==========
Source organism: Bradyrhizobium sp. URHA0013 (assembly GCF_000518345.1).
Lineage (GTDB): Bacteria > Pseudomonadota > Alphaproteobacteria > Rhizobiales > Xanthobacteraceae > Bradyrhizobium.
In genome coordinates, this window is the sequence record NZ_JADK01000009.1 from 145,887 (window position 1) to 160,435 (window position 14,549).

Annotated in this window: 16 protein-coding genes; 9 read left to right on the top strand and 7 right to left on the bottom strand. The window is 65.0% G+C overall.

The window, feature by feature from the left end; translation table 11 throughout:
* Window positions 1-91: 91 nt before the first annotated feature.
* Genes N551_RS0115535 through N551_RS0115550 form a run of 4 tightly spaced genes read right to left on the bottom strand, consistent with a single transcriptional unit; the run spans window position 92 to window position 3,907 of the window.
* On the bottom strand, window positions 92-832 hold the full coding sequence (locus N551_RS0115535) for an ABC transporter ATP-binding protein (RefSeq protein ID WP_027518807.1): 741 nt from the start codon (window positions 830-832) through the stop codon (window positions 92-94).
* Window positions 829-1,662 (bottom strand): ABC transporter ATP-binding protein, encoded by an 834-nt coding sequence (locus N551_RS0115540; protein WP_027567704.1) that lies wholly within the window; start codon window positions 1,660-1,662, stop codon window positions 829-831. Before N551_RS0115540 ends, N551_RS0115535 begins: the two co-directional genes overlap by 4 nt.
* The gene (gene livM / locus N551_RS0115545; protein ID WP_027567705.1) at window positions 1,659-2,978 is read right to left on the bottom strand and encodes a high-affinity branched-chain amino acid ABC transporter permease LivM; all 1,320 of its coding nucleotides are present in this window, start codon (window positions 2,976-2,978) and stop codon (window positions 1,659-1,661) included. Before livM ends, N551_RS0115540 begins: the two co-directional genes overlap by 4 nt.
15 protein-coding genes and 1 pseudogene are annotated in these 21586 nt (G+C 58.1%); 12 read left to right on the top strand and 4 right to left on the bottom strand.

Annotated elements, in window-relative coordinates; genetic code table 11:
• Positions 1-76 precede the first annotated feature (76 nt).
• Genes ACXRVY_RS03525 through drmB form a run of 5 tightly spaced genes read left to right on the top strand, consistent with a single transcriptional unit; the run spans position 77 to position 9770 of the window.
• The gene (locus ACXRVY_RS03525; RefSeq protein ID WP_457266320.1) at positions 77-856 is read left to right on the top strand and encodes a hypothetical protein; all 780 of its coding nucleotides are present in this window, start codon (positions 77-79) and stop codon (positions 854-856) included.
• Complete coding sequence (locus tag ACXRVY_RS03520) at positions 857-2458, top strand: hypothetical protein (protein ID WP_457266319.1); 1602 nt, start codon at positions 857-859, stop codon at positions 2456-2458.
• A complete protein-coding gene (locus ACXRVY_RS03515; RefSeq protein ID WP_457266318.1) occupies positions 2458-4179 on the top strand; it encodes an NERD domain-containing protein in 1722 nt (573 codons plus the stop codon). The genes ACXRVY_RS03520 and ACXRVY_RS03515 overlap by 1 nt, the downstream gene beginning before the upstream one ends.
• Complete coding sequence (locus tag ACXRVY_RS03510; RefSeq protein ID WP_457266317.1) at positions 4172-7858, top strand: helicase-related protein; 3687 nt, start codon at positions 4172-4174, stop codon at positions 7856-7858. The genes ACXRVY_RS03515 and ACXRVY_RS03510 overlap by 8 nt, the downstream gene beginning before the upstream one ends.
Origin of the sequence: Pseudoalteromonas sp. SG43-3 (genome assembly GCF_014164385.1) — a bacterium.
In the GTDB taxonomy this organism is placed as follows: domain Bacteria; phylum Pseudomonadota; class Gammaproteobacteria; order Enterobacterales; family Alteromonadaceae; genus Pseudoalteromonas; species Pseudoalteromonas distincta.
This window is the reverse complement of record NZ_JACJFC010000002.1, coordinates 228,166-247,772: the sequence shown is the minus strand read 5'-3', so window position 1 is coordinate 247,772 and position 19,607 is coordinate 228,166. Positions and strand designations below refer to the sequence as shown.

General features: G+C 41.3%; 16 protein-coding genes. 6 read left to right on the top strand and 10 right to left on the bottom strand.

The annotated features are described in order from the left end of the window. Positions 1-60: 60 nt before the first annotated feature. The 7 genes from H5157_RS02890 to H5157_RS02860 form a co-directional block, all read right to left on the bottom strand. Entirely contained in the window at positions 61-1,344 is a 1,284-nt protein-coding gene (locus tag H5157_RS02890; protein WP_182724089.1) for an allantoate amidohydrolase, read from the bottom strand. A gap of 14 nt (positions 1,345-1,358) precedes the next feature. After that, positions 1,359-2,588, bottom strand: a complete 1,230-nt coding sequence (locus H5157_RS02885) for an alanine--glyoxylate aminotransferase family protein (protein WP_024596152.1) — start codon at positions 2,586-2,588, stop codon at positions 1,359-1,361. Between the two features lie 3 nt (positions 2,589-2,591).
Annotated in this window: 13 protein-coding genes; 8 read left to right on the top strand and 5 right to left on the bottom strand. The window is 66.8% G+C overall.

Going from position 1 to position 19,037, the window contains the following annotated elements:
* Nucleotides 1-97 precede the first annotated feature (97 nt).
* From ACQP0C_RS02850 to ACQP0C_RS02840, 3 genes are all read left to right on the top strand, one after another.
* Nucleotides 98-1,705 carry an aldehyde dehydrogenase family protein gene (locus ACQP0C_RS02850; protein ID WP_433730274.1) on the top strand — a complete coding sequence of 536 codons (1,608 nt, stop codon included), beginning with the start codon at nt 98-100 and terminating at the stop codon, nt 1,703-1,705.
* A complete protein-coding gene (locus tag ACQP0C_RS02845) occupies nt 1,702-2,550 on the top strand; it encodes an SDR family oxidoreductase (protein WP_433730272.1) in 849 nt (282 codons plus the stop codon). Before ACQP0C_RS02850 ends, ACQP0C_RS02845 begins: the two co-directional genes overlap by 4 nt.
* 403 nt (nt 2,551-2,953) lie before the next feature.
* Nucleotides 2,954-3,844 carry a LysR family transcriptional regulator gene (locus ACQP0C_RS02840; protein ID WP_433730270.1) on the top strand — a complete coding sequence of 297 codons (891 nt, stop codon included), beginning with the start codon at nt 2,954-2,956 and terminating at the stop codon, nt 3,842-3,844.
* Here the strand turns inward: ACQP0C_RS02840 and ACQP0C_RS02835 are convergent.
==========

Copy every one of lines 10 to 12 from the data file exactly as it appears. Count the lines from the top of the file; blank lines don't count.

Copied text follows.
* The gene (gene livM / locus N551_RS0115545; protein ID WP_027567705.1) at window positions 1,659-2,978 is read right to left on the bottom strand and encodes a high-affinity branched-chain amino acid ABC transporter permease LivM; all 1,320 of its coding nucleotides are present in this window, start codon (window positions 2,976-2,978) and stop codon (window positions 1,659-1,661) included. Before livM ends, N551_RS0115540 begins: the two co-directional genes overlap by 4 nt.
15 protein-coding genes and 1 pseudogene are annotated in these 21586 nt (G+C 58.1%); 12 read left to right on the top strand and 4 right to left on the bottom strand.

Annotated elements, in window-relative coordinates; genetic code table 11: